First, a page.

Substance abuse in bipolar disorder

Frederick Cassidy
Background: High rates of substance abuse have been reported in the general population, with males more often affected than females. Although high rates of substance abuse have also been reported in bipolar patients, the relationship between substance abuse and bipolar disorder has not been well characterized. Methods: Substance abuse histories were obtained in 392 patients hospitalized for manic or mixed episodes of bipolar disorder and rates of current and lifetime abuse calculated. Analyses comparing sex, subtype (manic vs. mixed) and clinical history variables were conducted. Results: Rates of lifetime substance abuse were high for both alcohol (48.5%) and drugs (43.9%). Nearly 60% of the cohort had a history of some lifetime substance abuse. Males had higher rates of abuse than females, but no differences in substance abuse were observed between subjects in manic and mixed bipolar states. Rates of active substance abuse were lower in older age cohorts. Subjects with a comorbid diagnosis of lifetime substance abuse had more psychiatric hospitalizations. Conclusions: Substance abuse is a major comorbidity in bipolar patients. Although rates decrease in older age groups, substance abuse is still present at clinically important rates in the elderly. Bipolar patients with comorbid substance abuse may have a more severe course. These data underscore the significance of recognition and treatment of substance abuse in bipolar disorder patients. [source]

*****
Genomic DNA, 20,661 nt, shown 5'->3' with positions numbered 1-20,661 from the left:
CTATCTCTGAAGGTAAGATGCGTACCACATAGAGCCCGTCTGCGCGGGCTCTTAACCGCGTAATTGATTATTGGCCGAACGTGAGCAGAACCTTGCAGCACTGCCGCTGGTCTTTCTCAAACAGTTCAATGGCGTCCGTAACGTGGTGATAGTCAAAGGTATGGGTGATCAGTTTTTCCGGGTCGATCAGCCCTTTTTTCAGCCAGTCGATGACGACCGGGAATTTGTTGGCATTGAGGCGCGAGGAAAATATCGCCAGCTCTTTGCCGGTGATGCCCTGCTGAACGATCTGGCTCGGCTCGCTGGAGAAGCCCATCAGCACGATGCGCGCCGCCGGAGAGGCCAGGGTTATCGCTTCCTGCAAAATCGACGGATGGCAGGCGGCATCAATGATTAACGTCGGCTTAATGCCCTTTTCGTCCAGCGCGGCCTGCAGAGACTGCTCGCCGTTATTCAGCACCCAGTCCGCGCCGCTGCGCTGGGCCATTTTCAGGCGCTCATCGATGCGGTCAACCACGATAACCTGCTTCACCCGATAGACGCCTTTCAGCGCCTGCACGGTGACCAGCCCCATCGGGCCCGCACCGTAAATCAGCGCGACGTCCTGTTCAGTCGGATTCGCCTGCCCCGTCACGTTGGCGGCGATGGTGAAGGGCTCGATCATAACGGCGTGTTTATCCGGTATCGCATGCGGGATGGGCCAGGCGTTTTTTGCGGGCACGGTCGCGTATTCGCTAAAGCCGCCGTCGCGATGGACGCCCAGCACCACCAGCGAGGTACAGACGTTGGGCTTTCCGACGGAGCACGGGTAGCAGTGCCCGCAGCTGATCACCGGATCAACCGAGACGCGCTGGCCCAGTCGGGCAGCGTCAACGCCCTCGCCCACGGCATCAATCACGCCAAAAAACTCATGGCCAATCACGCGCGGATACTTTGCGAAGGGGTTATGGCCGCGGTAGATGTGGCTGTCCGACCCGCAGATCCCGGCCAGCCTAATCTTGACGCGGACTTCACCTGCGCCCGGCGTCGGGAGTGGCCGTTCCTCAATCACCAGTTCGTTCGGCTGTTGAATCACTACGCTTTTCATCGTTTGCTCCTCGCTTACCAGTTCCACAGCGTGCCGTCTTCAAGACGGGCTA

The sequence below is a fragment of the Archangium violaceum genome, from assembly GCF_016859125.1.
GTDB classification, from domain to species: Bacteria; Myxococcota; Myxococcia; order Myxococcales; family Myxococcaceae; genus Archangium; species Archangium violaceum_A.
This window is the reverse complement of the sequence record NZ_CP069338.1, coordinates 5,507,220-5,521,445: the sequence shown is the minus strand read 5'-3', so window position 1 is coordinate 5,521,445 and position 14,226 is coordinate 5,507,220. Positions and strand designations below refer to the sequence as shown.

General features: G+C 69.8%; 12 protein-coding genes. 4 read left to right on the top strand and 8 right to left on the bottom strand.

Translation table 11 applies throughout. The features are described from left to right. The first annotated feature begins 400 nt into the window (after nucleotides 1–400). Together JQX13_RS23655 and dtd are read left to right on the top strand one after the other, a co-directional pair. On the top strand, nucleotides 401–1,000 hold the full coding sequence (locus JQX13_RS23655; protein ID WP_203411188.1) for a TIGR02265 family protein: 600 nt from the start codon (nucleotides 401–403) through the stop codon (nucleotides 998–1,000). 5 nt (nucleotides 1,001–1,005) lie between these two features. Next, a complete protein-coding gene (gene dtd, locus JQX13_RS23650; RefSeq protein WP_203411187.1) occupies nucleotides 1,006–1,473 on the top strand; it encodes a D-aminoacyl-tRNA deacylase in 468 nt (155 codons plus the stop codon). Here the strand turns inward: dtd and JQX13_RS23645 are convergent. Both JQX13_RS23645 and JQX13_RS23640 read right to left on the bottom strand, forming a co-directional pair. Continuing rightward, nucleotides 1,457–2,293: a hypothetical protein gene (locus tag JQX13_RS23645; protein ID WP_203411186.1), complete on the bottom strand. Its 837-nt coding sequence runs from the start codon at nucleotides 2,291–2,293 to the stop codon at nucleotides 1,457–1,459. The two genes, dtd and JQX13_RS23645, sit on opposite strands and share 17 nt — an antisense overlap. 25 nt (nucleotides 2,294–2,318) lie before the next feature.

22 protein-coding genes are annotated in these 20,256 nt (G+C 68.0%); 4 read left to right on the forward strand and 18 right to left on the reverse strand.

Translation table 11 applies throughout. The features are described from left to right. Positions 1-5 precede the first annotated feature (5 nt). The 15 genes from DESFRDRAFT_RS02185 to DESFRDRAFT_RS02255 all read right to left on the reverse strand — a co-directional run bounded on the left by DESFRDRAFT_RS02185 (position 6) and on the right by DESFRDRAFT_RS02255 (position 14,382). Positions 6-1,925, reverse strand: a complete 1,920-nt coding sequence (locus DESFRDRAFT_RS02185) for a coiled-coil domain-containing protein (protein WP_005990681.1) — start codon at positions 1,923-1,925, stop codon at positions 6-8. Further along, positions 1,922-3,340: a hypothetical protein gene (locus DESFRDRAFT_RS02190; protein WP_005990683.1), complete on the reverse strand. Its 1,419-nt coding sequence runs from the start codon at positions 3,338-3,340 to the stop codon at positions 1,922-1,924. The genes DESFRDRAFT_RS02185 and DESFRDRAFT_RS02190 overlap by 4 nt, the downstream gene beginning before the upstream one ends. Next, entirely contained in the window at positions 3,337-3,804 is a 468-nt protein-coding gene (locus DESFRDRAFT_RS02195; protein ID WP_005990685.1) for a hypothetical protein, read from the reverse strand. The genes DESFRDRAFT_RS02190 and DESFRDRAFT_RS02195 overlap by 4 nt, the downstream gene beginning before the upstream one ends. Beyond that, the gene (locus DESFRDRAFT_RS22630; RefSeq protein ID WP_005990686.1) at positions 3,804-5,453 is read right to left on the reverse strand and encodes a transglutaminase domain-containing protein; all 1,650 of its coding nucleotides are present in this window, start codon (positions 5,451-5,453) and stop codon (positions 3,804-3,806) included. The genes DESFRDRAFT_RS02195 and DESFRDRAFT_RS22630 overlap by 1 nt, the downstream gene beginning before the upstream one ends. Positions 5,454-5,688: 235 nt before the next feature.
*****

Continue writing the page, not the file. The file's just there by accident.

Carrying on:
Neuroimaging in bipolar disorder

Stephen M Strakowski
Objective: The authors reviewed neuroimaging studies of bipolar disorder in order to evaluate how this literature contributes to the current understanding of the neurophysiology of the illness. Method: Papers were reviewed as identified, using the NIMH PubMed literature search systems that reported results of neuroimaging studies involving a minimum of five bipolar disorder patients compared with healthy comparison subjects. Results: Structural neuroimaging studies report mixed results for lateral and third ventriculomegaly. Recent studies suggest subcortical structural abnormalities in the striatum and amygdala, as well as the prefrontal cortex. Proton spectroscopic studies suggest that abnormalities in choline metabolism exist in bipolar disorder, particularly in the basal ganglia. Additionally, phosphorous MRS suggests that there may be abnormalities in frontal phospholipid metabolism in bipolar disorder. Functional studies have identified affective state-related changes in cerebral glucose metabolism and blood flow, particularly in the prefrontal cortex during depression, but no clear abnormalities specific to bipolar disorder have been consistently observed. Conclusions: The current literature examining the neurophysiology of bipolar disorder using neuroimaging is limited. Nonetheless, abnormalities in specific frontal-subcortical brain circuits seem likely. Additional targeted studies are needed to capitalize on this burgeoning technology to advance our understanding of the neurophysiology of bipolar disorder. [source]